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Small Towns and Big Universities

In the book The American College Town, Blake Gumprecht writes that a college town is a place where the number of four-year college students equals at least 20 percent of a town’s population. Muncie, Indiana, is one of nine college towns in Indiana. Across the country, these college towns exist the way they are economically and culturally because of the universities that exist there.

This week, Ball Bearings takes an in-depth look at the impact these universities have on their communities.

The Impact of a University,” letter by editor-in-chief Miranda Carney
College towns across the nation wouldn’t exist without the universities that define them.

College Town without the College,” video by Jessika Zachary and Dan Jacobsen
Residents of Muncie, Indiana discuss what the town would be like without Ball State University.

Breaking the Town and Gown Divide,” by Miller Kern
University students feel a disconnect with the town they call home for four years.

The Economy of a College Town,” by Keagan Beresford
College towns like Muncie, Indiana face challenges to thrive economically.

Location Matters,” column by Colton LeTourneau
Despite the opportunities available in bigger cities, many students continue to choose attending college in smaller towns

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  • Over It says: February 29, 2016 at 9:48 pm

    Outside of ball state Muncie is not nice, this college is not supportive or the small city it resides in. ball state pays no taxes to the city and still has the ability to take land to build on and pays the owners at the lowest possible cost to the citizens for the property. The citizens help pay for buildings parking garages and to pave the roads in ball state out of the citizens pockets. If you go to any other city or “college town” the school takes pride in where they reside the towns look so nice and the city embraces the college. This is not any ball state students fault it is a political issue. The citizens of Muncie I believe are fed up with giving all they can to a college who gives back so little. And just because they might take a small class of students to “give back to the community is not what I’m talking about”.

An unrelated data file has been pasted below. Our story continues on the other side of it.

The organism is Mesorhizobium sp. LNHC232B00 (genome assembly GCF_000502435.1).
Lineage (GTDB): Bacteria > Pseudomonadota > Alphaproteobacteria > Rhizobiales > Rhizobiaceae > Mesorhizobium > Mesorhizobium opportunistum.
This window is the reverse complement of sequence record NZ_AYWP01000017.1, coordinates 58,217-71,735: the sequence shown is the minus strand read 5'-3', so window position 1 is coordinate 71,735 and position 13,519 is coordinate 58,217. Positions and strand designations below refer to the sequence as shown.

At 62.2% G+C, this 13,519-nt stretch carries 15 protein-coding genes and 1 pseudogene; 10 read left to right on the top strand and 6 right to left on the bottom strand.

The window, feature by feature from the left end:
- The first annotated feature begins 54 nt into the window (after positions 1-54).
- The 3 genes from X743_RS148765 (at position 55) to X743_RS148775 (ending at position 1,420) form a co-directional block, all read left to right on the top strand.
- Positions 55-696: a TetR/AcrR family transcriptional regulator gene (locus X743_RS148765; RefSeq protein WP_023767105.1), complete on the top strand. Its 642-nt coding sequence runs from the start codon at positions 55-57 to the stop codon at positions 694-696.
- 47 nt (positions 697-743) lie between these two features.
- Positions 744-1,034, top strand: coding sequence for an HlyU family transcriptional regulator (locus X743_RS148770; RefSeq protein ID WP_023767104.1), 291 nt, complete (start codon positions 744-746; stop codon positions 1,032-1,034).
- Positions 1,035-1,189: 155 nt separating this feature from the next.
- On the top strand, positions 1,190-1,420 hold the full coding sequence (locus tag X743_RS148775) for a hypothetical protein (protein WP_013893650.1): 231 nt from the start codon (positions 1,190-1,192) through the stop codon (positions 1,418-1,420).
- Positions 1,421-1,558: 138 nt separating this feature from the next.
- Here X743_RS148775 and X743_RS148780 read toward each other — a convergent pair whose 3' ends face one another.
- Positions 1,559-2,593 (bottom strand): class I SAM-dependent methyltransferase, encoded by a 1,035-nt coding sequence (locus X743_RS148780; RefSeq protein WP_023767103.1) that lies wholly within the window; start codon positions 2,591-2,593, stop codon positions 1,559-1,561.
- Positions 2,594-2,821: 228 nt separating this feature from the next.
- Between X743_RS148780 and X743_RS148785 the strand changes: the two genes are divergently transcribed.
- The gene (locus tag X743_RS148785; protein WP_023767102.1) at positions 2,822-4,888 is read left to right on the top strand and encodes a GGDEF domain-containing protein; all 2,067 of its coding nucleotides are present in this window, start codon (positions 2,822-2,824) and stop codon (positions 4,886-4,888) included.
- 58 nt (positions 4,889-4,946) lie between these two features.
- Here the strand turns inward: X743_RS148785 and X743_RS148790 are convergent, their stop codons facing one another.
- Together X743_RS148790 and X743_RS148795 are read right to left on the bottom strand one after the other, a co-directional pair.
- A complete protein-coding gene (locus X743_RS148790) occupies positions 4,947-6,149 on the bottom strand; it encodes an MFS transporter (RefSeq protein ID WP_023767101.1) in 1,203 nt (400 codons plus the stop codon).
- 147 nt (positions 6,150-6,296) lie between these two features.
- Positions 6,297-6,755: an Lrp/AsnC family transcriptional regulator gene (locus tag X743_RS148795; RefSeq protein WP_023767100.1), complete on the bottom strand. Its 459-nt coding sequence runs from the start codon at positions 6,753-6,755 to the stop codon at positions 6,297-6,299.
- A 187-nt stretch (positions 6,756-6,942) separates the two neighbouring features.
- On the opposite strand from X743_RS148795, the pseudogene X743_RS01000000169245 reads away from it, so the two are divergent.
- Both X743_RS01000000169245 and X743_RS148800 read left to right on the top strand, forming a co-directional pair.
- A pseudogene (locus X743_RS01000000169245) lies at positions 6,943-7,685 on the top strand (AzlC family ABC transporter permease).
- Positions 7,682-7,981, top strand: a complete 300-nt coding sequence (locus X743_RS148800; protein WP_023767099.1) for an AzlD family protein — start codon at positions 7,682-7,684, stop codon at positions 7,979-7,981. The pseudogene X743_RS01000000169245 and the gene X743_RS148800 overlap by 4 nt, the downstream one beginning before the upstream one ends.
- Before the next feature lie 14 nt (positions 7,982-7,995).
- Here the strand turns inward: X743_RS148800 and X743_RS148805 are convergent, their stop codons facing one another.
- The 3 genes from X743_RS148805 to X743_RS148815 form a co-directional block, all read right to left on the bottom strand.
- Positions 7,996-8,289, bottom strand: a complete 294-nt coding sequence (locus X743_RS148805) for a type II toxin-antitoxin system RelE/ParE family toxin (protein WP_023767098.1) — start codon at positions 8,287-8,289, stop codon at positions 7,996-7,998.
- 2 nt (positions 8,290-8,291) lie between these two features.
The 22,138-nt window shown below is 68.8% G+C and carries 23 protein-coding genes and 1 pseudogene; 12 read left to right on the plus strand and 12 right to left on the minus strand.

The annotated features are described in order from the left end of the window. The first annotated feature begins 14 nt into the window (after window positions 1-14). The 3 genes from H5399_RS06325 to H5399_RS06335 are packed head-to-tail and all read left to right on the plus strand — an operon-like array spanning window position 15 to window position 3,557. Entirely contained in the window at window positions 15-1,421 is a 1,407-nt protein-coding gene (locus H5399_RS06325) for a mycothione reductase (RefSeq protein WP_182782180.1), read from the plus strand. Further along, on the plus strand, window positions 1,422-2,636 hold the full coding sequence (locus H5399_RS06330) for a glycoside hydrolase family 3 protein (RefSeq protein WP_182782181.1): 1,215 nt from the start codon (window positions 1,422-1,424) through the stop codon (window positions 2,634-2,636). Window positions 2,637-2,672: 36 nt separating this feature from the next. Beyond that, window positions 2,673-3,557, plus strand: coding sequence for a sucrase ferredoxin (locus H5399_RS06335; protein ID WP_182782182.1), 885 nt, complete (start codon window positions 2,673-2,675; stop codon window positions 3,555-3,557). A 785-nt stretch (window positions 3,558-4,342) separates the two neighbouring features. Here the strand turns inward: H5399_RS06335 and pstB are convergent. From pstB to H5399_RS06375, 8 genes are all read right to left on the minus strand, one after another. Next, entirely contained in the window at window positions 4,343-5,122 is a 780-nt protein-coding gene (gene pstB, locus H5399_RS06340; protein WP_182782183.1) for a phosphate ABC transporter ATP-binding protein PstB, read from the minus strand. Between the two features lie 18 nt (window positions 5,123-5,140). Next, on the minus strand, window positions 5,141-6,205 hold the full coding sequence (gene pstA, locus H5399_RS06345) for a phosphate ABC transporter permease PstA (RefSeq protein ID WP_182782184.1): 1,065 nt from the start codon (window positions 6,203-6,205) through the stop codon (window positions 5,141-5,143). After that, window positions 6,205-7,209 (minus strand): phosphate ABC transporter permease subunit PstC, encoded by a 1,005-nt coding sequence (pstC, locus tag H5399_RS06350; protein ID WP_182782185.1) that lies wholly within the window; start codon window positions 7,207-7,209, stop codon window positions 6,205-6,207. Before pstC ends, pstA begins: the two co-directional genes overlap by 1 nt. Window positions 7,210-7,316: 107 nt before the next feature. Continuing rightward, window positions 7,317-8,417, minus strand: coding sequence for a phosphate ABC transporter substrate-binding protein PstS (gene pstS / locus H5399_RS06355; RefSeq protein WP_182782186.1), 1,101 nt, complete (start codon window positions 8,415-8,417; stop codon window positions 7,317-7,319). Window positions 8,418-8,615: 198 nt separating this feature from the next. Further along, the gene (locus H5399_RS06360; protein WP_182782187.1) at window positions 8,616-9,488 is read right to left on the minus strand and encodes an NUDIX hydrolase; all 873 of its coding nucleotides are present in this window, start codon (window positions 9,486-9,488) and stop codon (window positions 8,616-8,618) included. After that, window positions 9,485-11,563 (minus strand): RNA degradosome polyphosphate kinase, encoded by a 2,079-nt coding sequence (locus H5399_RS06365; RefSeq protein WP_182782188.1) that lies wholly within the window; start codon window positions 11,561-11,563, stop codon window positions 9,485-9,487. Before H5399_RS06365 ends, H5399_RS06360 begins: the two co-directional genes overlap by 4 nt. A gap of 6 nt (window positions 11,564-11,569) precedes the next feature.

• Miranda Carney says: March 1, 2016 at 6:18 pm

      Thank you for your response. Part of our goal with these stories is to generate a conversation about the relationship between Ball State and Muncie. We recognize there are many layers to this issue and appreciate you adding your voice to the conversation.

      Miranda Carney

    • Kelli Huth says: March 2, 2016 at 2:17 pm

      I’m sorry you think that Muncie isn’t nice. I hope you’ve really given it a chance and have taken the time to explore different areas. There are certainly citizens who don’t know what BSU students, faculty and staff give back to Muncie, but there are many who do and who appreciate the relationship between campus and the community. We don’t just take one small class of students out each semester – there are dozens of projects every single semester! There are many more student who volunteer for organizations across the County and many more who even serve on nonprofit boards. We need to students to be active in the community to help shape and build it for residents in the future….and to learn from the valuable mentors who live here. If you’re interested in learning more about great things in Muncie, watch these BSU student-produced videos:


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